It argued against the high court ruling, saying it interfered with the ability of children to make decisions for themselves. It said the expert evidence presented against its practices was “partisan.”
The other claimant in the case was the mother of an unnamed teenage autistic girl waiting for treatment.
“A child experiencing gender distress needs time and support – not to be set on a medical pathway they may later regret,” said the claimant, identified in news reports only as Mrs. A.
In the past five years, the number of people referred to the Gender Identity Development Service has almost doubled. According to the service's website, there were 1,408 referrals in 2015-16 and 2,728 in 2019-20.
Alison Holt, social affairs correspondent for BBC News, said that the ruling has effectively “removed the courts from the decision-making process in all but the most difficult cases.”
In the December high court decision, the judges said that children under the age of 16 could only consent to puberty blockers if they were “competent to understand the nature of the treatment.” This includes “an understanding of the immediate and long-term consequences of the treatment, the limited evidence available as to its efficacy or purpose, the fact that the vast majority of patients proceed to the use of cross-sex hormones, and its potential life-changing consequences for a child.”
“It is highly unlikely that a child aged 13 or under would be competent to give consent to the administration of puberty blockers. It is doubtful that a child aged 14 or 15 could understand and weigh the long-term risks and consequences of the administration of puberty blockers.”
The December decision said the clinical interventions are still “innovative and experimental.”
Puberty-suppressing drugs had been prescribed to children as young as 10 on the basis of informed consent. This is a fundamental principle of modern medicine in which a doctor informs a patient of potential risks before they agree to undergo medical treatment.
In March 2021, the High Court’s family division allowed parental consent to puberty blockers for children under 16, so long as safeguarding measures were considered.
In September 2020, before the first High Court ruling, the National Health Service had commissioned Dr. Hilary Cass to review its gender identity services, an NHS spokesman said. This review aimed to “to ensure the best model of safe and effective care is delivered.” The review will set “wide-ranging recommendations,” including the use of puberty blockers and “the many contested clinical issues identified by the court.”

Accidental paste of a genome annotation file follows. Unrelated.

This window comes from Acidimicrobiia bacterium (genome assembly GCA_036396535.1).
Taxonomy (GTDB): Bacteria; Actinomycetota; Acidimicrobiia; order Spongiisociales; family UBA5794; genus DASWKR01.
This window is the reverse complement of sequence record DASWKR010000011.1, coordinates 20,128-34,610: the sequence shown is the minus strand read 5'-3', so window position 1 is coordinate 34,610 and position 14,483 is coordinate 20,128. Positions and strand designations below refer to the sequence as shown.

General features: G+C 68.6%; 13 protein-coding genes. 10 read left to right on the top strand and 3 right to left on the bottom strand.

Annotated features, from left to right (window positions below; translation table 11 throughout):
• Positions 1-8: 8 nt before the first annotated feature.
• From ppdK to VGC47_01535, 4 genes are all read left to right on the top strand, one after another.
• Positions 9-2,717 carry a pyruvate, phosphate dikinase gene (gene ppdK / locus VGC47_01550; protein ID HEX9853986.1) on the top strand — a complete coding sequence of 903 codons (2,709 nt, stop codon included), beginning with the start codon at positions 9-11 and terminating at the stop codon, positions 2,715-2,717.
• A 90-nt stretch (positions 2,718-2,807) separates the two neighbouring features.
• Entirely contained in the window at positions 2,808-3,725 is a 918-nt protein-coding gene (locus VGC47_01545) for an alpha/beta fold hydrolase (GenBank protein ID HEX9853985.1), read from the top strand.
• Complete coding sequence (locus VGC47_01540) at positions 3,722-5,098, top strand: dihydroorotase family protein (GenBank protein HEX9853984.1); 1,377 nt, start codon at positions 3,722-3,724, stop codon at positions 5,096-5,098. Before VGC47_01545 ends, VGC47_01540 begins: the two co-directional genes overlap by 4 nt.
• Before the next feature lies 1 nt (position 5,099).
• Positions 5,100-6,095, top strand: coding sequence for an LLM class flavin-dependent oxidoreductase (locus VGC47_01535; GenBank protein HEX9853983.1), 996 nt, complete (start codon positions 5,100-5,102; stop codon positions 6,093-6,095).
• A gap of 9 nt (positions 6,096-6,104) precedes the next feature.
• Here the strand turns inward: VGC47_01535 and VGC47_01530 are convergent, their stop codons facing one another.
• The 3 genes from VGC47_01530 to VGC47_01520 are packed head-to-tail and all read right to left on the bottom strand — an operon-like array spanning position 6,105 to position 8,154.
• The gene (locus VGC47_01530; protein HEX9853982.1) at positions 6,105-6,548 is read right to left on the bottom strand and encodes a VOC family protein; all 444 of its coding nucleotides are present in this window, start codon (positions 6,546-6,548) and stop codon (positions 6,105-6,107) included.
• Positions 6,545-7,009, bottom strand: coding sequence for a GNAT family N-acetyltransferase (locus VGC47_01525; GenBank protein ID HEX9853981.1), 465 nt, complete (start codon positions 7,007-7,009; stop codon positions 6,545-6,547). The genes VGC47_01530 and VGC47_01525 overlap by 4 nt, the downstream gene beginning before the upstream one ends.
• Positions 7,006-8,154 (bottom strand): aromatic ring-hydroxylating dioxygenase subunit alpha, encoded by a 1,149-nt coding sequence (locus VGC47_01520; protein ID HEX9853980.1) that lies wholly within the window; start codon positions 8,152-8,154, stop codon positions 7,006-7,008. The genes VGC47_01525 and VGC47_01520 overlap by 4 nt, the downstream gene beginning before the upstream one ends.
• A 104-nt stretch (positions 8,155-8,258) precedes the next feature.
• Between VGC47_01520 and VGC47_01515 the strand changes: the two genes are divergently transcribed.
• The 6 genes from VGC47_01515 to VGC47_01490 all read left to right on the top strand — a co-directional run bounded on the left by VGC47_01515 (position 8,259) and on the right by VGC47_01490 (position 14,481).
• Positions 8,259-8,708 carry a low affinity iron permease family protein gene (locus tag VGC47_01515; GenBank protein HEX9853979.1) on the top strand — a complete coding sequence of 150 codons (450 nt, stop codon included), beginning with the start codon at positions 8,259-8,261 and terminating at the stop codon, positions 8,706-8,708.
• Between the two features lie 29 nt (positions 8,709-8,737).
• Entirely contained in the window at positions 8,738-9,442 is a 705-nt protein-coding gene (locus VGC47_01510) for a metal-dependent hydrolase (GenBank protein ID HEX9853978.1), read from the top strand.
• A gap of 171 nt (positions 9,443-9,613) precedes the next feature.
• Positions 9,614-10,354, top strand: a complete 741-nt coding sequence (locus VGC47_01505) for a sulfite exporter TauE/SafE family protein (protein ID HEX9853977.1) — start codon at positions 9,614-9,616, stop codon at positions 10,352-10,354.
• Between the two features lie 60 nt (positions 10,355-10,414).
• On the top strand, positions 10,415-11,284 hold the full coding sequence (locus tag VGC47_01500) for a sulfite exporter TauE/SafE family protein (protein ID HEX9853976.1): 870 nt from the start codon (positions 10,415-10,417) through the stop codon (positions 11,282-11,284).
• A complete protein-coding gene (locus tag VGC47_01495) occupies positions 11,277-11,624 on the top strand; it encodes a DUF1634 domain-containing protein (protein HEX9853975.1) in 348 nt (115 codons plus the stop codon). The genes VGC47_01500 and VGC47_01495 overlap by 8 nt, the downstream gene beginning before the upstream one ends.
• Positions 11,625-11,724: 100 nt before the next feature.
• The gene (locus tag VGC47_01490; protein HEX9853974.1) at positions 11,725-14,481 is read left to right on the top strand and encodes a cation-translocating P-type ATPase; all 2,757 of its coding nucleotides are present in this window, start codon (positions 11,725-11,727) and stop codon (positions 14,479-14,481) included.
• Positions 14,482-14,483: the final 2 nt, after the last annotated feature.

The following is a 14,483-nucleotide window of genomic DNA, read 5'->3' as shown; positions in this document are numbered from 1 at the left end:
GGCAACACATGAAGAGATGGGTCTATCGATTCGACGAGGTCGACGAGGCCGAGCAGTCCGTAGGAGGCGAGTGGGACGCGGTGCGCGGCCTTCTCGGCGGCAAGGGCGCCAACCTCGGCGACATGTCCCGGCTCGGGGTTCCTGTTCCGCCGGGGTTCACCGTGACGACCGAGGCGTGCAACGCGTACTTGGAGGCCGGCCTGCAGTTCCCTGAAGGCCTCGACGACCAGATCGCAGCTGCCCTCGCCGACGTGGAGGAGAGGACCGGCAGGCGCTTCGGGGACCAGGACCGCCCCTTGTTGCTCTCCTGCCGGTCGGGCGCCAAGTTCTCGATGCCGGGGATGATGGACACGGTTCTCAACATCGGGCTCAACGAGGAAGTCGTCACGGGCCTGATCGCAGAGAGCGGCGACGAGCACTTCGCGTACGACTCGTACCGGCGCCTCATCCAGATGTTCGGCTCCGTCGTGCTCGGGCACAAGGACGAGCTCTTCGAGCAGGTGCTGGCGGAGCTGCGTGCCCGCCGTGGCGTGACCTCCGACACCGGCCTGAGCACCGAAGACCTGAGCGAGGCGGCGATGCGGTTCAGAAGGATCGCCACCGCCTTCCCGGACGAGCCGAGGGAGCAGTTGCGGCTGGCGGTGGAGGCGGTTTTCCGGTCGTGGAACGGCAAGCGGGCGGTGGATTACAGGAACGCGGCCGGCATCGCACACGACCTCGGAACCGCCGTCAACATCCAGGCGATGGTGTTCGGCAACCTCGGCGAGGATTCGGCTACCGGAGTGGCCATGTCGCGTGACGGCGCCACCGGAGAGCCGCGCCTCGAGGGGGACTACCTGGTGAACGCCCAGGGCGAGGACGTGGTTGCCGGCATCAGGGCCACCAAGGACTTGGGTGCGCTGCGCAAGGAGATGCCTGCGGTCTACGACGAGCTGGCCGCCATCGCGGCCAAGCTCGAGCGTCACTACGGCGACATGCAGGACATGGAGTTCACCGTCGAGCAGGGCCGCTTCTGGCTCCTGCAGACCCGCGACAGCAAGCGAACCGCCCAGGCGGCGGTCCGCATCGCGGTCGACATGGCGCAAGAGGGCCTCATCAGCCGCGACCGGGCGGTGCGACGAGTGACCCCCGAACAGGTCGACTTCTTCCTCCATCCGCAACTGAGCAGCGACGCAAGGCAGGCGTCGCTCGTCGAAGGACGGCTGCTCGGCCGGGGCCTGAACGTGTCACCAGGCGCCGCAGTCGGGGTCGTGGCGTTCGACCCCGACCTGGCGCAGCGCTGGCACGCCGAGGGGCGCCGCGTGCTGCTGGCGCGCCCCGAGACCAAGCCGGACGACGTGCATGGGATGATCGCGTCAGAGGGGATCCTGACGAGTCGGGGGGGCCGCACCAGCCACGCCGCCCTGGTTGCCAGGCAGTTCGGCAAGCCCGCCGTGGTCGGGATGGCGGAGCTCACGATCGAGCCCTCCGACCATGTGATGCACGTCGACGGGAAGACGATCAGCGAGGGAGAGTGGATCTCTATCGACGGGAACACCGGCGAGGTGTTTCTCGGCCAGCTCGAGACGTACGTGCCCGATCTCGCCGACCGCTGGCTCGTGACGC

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The review is not yet finished.
In March 2021, Sweden’s Karolinska University Hospital, which treats minors with gender dysphoria, said it would cease providing “puberty blocking” drugs or cross-sex hormones to children under the age of 16. It cited concerns about long-term effects of the drugs and hormone procedures, as well as questions about the fully informed consent of patients under the age of 16. Its statement cited the December 2020 decision against Tavistock. Children with gender dysphoria would still be able to receive psychological and psychiatric care, it said.
In October 2019, a Swedish investigative television show reported that the hospital performed double mastectomies on children as young as 14 years old.
Other critics of transition procedures have come forward. In a June 25 essay for Newsweek, New York woman Grace Lidinsky-Smith said she regrets going through gender transition surgery. She believed other factors motivated her decision to seek a gender transition.
Lidinsky-Smith is president of the Gender Care Consumer Advocacy Network. The organization lobbies against efforts legally to prohibit “trans care,” arguing instead for best practices and accountability for medical providers. She backs the standards of WPATH, the World Professional Association for Transgender Health, but laments that there is no requirement that these standards be followed.
Paul McHugh, psychiatry professor at the Johns Hopkins University School of Medicine, has criticized WPATH standards and purported gender transition protocols that progress from social transition, to medical interventions and to surgery. He says they lack evidence.